Global Competition and the Rise of China

33 Pages Posted: 8 Feb 2017

See all articles by Caroline Freund

Caroline Freund

Peter G. Peterson Institute for International Economics

Dario Sidhu

Peterson Institute for International Economics

Date Written: February 7, 2017

Abstract

Using firm level data, the authors examine how global industrial concentration has changed over the last decade in relation to the rise of China. Between 2006 and 2014, global concentration has declined in most industries and is falling on average across all industries, while firms at the top of the distribution are experiencing significant churning. The resulting enhanced industrial competition is partly attributable to the rising market shares of firms from China and other emerging markets at the expense of incumbent industry leaders. The authors further show evidence of global allocative efficiency — highly productive firms tend to be larger and grow faster. Global concentration has, however, risen significantly in several industries where Chinese state-owned enterprises (SOEs) dominate, and China’s SOEs are on average too large and expanding too fast given their low levels of productivity.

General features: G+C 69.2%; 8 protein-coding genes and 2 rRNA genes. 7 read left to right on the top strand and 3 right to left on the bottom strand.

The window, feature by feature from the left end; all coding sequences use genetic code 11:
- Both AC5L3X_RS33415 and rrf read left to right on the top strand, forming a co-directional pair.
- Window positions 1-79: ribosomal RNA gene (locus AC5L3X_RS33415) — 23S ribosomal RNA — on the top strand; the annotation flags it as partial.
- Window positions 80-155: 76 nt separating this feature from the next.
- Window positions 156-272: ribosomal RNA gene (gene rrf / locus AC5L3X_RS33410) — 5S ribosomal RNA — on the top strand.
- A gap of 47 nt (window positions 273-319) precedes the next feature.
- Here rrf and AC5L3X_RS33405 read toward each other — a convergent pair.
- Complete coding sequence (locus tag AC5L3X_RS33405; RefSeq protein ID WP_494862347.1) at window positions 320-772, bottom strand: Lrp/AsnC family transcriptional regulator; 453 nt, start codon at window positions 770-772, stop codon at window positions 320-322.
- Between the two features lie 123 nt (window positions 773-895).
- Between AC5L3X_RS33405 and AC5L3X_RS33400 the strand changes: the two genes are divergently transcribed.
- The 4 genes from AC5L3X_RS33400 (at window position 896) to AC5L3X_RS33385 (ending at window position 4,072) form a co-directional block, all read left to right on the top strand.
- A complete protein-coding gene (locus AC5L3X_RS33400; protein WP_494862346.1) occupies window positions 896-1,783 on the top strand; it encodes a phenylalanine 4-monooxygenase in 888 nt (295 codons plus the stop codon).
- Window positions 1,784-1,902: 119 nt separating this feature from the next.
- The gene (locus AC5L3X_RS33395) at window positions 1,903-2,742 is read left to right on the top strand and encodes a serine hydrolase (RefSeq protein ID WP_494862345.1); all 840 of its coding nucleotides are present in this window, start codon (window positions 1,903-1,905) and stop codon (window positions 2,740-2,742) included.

Keywords: big business, multinational enterprise, state-owned enterprise, concentration

JEL Classification: D22, F23

Suggested Citation

Freund, Caroline and Sidhu, Dario, Global Competition and the Rise of China (February 7, 2017). Peterson Institute for International Economics Working Paper No. 17-3. Available at SSRN: https://ssrn.com/abstract=2912922 or http://dx.doi.org/10.2139/ssrn.2912922

Caroline Freund (Contact Author)

Peter G. Peterson Institute for International Economics ( email )

1750 Massachusetts Avenue, NW
Washington, DC 20036
United States

Dario Sidhu

Peterson Institute for International Economics ( email )

1750 Massachusetts Avenue, NW
Washington, DC 20036
United States

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